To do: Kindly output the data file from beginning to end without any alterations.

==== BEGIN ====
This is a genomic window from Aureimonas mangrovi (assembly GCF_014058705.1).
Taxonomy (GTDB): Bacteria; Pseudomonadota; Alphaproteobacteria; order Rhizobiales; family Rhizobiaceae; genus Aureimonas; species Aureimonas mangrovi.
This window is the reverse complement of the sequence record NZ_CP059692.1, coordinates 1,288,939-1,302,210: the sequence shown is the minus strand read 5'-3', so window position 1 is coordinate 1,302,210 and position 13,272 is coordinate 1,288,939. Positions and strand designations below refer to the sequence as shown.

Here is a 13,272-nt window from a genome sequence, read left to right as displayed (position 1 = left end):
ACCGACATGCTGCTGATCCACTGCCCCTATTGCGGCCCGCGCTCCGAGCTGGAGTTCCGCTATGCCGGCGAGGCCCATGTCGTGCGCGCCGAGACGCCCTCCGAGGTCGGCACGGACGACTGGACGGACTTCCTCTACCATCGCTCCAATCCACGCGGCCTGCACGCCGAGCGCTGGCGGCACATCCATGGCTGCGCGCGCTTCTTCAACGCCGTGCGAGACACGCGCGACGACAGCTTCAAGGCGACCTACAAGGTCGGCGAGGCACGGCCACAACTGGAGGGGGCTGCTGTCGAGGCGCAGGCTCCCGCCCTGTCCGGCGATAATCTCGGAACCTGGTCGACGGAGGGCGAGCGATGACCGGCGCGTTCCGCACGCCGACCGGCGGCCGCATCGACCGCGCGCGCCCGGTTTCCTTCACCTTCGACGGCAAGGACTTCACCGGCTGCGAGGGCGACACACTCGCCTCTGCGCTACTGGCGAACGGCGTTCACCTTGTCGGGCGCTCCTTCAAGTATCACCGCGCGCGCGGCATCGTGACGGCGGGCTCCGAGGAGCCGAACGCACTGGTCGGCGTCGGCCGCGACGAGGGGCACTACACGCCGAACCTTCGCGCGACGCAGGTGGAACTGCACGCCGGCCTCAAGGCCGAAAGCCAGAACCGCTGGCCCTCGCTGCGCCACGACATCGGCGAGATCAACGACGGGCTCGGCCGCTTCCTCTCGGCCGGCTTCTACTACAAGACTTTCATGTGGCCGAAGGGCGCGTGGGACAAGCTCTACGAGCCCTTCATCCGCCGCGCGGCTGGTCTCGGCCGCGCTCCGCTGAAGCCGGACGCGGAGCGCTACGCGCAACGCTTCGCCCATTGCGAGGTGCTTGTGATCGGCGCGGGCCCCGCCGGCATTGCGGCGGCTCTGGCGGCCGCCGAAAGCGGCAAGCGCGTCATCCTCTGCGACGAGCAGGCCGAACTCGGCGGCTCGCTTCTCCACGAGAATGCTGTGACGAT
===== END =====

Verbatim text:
This is a genomic window from Aureimonas mangrovi (assembly GCF_014058705.1).
Taxonomy (GTDB): Bacteria; Pseudomonadota; Alphaproteobacteria; order Rhizobiales; family Rhizobiaceae; genus Aureimonas; species Aureimonas mangrovi.
This window is the reverse complement of the sequence record NZ_CP059692.1, coordinates 1,288,939-1,302,210: the sequence shown is the minus strand read 5'-3', so window position 1 is coordinate 1,302,210 and position 13,272 is coordinate 1,288,939. Positions and strand designations below refer to the sequence as shown.

Here is a 13,272-nt window from a genome sequence, read left to right as displayed (position 1 = left end):
ACCGACATGCTGCTGATCCACTGCCCCTATTGCGGCCCGCGCTCCGAGCTGGAGTTCCGCTATGCCGGCGAGGCCCATGTCGTGCGCGCCGAGACGCCCTCCGAGGTCGGCACGGACGACTGGACGGACTTCCTCTACCATCGCTCCAATCCACGCGGCCTGCACGCCGAGCGCTGGCGGCACATCCATGGCTGCGCGCGCTTCTTCAACGCCGTGCGAGACACGCGCGACGACAGCTTCAAGGCGACCTACAAGGTCGGCGAGGCACGGCCACAACTGGAGGGGGCTGCTGTCGAGGCGCAGGCTCCCGCCCTGTCCGGCGATAATCTCGGAACCTGGTCGACGGAGGGCGAGCGATGACCGGCGCGTTCCGCACGCCGACCGGCGGCCGCATCGACCGCGCGCGCCCGGTTTCCTTCACCTTCGACGGCAAGGACTTCACCGGCTGCGAGGGCGACACACTCGCCTCTGCGCTACTGGCGAACGGCGTTCACCTTGTCGGGCGCTCCTTCAAGTATCACCGCGCGCGCGGCATCGTGACGGCGGGCTCCGAGGAGCCGAACGCACTGGTCGGCGTCGGCCGCGACGAGGGGCACTACACGCCGAACCTTCGCGCGACGCAGGTGGAACTGCACGCCGGCCTCAAGGCCGAAAGCCAGAACCGCTGGCCCTCGCTGCGCCACGACATCGGCGAGATCAACGACGGGCTCGGCCGCTTCCTCTCGGCCGGCTTCTACTACAAGACTTTCATGTGGCCGAAGGGCGCGTGGGACAAGCTCTACGAGCCCTTCATCCGCCGCGCGGCTGGTCTCGGCCGCGCTCCGCTGAAGCCGGACGCGGAGCGCTACGCGCAACGCTTCGCCCATTGCGAGGTGCTTGTGATCGGCGCGGGCCCCGCCGGCATTGCGGCGGCTCTGGCGGCCGCCGAAAGCGGCAAGCGCGTCATCCTCTGCGACGAGCAGGCCGAACTCGGCGGCTCGCTTCTCCACGAGAATGCTGTGACGAT